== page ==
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Re^3: s/Perl/SQL/ ?

by roboticus (Canon)
on Sep 10, 2012 at 15:47 UTC ( #992787=note: print w/ replies, xml ) Need Help??


in reply to Re^2: s/Perl/SQL/ ?
in thread s/Perl/SQL/ ?

Freezer:

I used commonly-used[1] SQL constructs, so[2] it should be just fine. I used MySQL about 10 years ago, and I seem to recall that it was fairly standard SQL, so I would expect it to work. (Most of the things I remember as lacking (such as nested queries) were added to MySQL years ago.)

I only mentioned Oracle to let you know that I'm not current on MySQL and that you *might* need to tweak it.

However, as Corion mentioned in his initial response, there's no substitute for using indexes, benchmarking and any statement analysis feedback your database offers. After all, how the database decides to execute your SQL statement may be markedly different than what you might imagine. For example, I *expect* that the comparison / length / substring may be faster than like. But I have no idea what MySQL's opinion may turn out to be.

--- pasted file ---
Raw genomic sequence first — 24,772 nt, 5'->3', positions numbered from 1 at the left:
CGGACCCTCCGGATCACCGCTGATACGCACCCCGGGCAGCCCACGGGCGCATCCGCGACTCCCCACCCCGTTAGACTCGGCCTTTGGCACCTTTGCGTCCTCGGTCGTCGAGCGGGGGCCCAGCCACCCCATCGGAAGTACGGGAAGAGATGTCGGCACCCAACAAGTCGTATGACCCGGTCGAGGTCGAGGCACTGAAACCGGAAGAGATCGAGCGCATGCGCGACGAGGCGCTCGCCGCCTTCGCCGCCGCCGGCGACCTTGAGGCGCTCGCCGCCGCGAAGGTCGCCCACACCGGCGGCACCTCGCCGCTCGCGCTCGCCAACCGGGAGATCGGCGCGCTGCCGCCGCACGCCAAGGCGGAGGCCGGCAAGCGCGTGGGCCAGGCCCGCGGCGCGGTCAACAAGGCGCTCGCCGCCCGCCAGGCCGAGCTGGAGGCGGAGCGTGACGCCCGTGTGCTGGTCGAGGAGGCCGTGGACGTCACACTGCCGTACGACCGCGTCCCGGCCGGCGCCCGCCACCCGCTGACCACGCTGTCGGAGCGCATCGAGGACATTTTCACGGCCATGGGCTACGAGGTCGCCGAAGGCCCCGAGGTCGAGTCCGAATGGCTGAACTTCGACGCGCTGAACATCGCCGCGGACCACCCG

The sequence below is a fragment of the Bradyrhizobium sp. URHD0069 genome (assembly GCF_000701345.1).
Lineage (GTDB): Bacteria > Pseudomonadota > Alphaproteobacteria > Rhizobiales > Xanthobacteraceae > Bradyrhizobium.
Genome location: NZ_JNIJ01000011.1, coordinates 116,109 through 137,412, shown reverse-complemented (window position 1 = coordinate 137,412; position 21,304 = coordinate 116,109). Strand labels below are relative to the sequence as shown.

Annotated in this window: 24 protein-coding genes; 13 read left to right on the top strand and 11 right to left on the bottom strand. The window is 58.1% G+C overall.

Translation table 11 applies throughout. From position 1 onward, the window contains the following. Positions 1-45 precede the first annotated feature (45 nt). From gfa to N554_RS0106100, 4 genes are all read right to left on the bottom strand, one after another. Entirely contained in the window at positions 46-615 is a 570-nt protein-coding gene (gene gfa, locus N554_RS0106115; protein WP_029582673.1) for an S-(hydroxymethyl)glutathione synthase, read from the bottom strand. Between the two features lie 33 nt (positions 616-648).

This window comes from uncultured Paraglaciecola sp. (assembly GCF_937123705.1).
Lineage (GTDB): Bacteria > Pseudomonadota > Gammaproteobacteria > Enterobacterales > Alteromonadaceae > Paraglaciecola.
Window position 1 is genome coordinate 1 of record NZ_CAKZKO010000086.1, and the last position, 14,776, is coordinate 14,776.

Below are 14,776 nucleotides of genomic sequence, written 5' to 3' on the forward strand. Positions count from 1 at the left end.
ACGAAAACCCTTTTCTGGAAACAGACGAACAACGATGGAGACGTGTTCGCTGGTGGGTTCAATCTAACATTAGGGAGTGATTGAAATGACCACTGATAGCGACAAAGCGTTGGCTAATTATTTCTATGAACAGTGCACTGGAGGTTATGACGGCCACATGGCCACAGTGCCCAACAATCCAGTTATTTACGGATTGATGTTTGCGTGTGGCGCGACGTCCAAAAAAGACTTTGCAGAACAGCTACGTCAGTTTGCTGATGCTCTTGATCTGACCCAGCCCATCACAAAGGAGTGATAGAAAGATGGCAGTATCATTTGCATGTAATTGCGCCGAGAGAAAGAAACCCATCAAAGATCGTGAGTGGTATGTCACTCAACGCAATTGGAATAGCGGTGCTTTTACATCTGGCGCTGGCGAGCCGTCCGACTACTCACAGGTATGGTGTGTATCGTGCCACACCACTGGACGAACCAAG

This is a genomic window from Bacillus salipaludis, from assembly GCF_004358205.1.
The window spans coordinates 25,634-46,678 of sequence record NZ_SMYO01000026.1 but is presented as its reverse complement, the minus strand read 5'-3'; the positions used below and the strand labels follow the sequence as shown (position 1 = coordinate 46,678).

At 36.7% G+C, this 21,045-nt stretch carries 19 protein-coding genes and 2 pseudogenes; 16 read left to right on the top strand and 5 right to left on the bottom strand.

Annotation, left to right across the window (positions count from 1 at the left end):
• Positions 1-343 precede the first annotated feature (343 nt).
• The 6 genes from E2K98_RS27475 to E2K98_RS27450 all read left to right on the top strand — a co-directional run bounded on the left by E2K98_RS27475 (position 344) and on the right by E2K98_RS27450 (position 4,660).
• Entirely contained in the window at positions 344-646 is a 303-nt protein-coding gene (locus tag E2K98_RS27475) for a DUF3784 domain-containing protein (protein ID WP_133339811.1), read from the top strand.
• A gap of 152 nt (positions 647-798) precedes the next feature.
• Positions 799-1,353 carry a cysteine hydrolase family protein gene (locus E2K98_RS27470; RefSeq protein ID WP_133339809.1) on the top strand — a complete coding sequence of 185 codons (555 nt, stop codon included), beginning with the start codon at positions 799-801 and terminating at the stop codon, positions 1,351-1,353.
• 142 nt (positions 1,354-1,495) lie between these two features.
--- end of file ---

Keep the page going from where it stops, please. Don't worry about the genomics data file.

Update: Updated in response to AM's reply. Thanks! [1] I changed "standard SQL" to "commonly-used SQL", and [2] removed "if MySQL uses standard SQL".

...roboticus

When your only tool is a hammer, all problems look like your thumb.


Comment on Re^3: s/Perl/SQL/ ?
Re^4: s/Perl/SQL/ ?
by Anonymous Monk on Sep 10, 2012 at 19:43 UTC

    To nit-pick, != is not standard SQL. <> is. And ANSI SQL has substring(string FROM idx FOR len), as opposed to substr(string, idx, len)

    Anyway, good work on the rewrite. I tried it myself and ended up with a similar statement (albeit with a few extra tables).

      Anonymous Monk:

      Nice catches. I've never read the SQL standard, so I should've phrased it something more like "commonly used/implemented". The substr is just a bobble on my side. I'm always using substring in perl and substr in SQL, so you'd think I would be sensitized to checking that, at least.

      Sigh.

      Updated both nodes.

      ...roboticus

      When your only tool is a hammer, all problems look like your thumb.

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